My colleague blogger, Grace Kelly, asked me as we were leaving the Forum today, if I planned to write about the last three days.
Then comes the real problem: how to summarize a very rich three days into a few words, when I had to miss some portions of the first two days, and when I was there, there were often far too many options….
Augsburg solved a good part of my problem: the major addresses were all live-streamed world-wide, and are already accessible on-line, and some other portions of the program were also video’d. The segments are listed here in reverse order shown at the website. Together they are a dozen hours or so of unedited video, which you can watch at leisure. Take your time. I’d suggest bookmarking this post and coming back to it from time to time. Take all the talks in, one at a time.
Recommendation: watch at least the first ten minutes or so of each video, including the introduction of the speaker, to get an idea of the speakers expertise and thrust. Pick and choose as you wish. But don’t stop there. For just one example, the power of Tawakkol Karman – what would motivate me to give her the Peace Prize were I the judge – shone through in the last ten minutes. Someone you thought dismiss at first may be very interesting and turn out to be absolutely fascinating, or their issue compelling.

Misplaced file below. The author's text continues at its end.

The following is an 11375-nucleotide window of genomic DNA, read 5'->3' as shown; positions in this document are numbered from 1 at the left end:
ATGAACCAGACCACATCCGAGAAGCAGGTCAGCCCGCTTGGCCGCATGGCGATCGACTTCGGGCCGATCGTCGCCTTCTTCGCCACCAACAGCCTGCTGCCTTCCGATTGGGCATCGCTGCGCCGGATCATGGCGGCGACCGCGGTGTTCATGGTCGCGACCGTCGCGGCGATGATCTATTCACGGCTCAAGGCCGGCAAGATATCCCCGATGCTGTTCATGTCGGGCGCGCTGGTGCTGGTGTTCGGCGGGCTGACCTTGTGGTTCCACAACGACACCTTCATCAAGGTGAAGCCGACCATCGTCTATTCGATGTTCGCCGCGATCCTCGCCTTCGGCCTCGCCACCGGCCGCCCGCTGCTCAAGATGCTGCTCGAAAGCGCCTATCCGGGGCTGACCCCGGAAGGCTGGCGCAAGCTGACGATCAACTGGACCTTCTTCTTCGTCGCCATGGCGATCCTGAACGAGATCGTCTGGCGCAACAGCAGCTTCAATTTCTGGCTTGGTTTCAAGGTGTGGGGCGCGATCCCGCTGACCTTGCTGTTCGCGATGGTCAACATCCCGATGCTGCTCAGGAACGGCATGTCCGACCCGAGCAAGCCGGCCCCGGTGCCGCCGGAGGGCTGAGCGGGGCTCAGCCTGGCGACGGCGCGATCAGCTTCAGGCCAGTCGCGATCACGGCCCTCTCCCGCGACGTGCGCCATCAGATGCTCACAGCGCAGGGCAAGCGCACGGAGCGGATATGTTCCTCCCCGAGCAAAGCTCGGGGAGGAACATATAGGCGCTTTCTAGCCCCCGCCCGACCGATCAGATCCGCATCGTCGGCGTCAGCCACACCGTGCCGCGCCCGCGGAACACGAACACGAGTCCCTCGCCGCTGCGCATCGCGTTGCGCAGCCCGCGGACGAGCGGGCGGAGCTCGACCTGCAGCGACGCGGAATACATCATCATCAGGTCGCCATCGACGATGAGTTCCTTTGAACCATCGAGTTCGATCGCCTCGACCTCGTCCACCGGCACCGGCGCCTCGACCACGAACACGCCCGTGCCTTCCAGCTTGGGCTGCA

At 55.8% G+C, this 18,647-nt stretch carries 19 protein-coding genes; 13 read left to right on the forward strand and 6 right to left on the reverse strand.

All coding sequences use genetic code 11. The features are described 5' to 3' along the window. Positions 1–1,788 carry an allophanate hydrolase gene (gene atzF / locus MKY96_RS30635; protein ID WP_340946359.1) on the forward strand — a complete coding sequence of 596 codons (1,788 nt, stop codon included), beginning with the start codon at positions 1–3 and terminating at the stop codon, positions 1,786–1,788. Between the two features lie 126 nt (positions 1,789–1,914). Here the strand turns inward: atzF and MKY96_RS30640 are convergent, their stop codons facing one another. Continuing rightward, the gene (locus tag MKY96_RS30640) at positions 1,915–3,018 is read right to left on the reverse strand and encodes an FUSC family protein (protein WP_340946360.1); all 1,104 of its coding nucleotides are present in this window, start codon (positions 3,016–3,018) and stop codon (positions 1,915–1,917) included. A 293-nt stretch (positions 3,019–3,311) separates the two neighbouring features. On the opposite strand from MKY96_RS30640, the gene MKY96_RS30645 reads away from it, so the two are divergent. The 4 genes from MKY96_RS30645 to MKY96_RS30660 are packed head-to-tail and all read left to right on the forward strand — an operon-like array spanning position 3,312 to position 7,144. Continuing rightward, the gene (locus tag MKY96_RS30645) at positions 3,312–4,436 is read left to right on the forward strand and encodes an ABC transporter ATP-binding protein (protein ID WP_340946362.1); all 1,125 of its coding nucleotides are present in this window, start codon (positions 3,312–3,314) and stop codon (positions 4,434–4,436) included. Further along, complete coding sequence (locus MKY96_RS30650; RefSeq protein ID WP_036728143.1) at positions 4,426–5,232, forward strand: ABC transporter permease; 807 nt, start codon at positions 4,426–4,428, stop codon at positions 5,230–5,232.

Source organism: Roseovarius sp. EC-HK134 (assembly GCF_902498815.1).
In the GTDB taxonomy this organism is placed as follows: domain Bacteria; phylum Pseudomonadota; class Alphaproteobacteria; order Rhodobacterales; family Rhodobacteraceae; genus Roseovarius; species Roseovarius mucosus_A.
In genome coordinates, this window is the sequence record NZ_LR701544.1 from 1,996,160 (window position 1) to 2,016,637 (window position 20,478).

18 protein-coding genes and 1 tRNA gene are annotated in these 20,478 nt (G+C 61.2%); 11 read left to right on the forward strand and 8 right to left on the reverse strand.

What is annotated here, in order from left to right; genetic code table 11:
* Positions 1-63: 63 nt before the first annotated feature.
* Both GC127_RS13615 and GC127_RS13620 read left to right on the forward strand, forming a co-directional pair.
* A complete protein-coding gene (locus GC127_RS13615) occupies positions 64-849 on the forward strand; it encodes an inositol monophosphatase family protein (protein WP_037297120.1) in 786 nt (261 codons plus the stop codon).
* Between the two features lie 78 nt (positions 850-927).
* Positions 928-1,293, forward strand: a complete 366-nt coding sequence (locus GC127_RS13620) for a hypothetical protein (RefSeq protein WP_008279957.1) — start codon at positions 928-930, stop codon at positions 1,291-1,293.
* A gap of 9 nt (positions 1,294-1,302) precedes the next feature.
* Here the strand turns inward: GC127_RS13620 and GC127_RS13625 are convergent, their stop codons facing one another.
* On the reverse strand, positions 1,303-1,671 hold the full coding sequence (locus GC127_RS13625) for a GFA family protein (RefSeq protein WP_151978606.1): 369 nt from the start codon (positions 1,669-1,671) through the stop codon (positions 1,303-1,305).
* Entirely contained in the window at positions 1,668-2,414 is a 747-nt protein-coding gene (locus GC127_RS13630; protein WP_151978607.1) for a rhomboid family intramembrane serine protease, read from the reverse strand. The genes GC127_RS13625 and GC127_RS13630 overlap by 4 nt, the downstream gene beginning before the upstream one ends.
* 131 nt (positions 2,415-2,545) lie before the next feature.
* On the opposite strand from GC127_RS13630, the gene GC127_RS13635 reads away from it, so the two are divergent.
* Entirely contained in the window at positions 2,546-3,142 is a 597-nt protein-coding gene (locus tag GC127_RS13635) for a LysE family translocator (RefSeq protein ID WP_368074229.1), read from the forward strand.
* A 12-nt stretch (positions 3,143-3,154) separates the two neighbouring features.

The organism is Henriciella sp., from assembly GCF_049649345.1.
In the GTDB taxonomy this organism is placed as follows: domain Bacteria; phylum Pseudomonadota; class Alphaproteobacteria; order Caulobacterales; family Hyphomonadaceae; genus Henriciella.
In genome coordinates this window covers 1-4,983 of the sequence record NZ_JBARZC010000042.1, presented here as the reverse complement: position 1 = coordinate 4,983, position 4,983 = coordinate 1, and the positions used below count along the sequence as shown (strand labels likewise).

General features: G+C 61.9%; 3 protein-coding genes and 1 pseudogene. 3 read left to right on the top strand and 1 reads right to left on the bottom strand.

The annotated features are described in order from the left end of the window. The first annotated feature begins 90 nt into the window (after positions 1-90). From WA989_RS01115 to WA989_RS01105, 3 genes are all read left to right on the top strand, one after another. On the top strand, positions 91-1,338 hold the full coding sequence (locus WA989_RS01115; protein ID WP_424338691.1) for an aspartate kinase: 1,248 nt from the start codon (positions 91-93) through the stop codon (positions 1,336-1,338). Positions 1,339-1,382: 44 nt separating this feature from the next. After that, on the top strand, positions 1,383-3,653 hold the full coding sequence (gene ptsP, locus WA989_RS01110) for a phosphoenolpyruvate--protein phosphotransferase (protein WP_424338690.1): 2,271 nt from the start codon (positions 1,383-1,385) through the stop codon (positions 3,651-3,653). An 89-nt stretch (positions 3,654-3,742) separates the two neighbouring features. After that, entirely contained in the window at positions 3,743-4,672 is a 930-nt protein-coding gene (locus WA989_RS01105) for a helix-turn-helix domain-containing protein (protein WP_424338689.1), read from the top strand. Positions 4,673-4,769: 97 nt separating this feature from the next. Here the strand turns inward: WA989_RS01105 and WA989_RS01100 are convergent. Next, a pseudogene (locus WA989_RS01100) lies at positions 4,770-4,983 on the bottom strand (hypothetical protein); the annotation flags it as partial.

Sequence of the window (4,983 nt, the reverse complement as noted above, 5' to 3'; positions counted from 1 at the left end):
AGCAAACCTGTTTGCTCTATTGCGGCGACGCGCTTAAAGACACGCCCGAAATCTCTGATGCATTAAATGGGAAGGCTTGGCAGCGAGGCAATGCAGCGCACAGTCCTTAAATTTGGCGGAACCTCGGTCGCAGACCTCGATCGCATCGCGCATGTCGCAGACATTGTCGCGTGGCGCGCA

Here is the bio information on the speakers, as listed in the Program: 2013 Augsburg NPPF001. (Nina Easton, Lois Quam and Peter Agre presentations were apparently not filmed, or there may be technical or proprietary reasons they are not on-line.)
10 and 11 (in this order) NPPF Festival Parts one and two (The Nobel Peace Prize Festival, for and involving about 1000 5th through 8th grade students from the Twin Cities. Both Nobel Laureates Muhammad Yunus and Tawakkol Karman speak to the students in this segment, as does Andrew Slack of the Harry Potter Alliance. Music provided by Cowern Elementry, No. St. Paul MN; Valley Crossing Community School, Woodbury; Burroughs Elementary School, Minneapolis. Editorial: One has to be having a really, really bad day to not enjoy the annual Festival!
9. Business Day Opening. Muhammad Yunus 2006 Nobel Peace Prize (Laureate Yunus talk begins at app. 42 mins.)
8. Food Security Panel. Chris Policinski, President and CEO of Land O’Lakes; David MacLennan, President and CEO, Cargill, Inc; Jeff Simmons, President, Elanco, moderated by Frank Sesno, Director, School of Media and Public Affairs, George Washington University.
7. Development, Humanitarianism and the Power of Ideas. Erik Schwartz, Dean and Professor, and Brian Atwood, Professor, Humphrey School of Public Affairs University of Minnesota.
6. Sex and War: Doomed or Liberated by Biology. Malcolm Potts, Bixby Professor of Population and Family Planning at the University of California, Berkeley. (intro begins at 12 mins.)
5. Dr. Paul Farmer, Co-founder of Partners in Health and chair of the Department of global Health and Social Medicine at Harvard Medical School. (intro begins at 12 minutes). Since 1983 Dr. has devoted his life to public service to those who have least to offer in return, particularly in Haiti and Rwanda, but worldwide as well.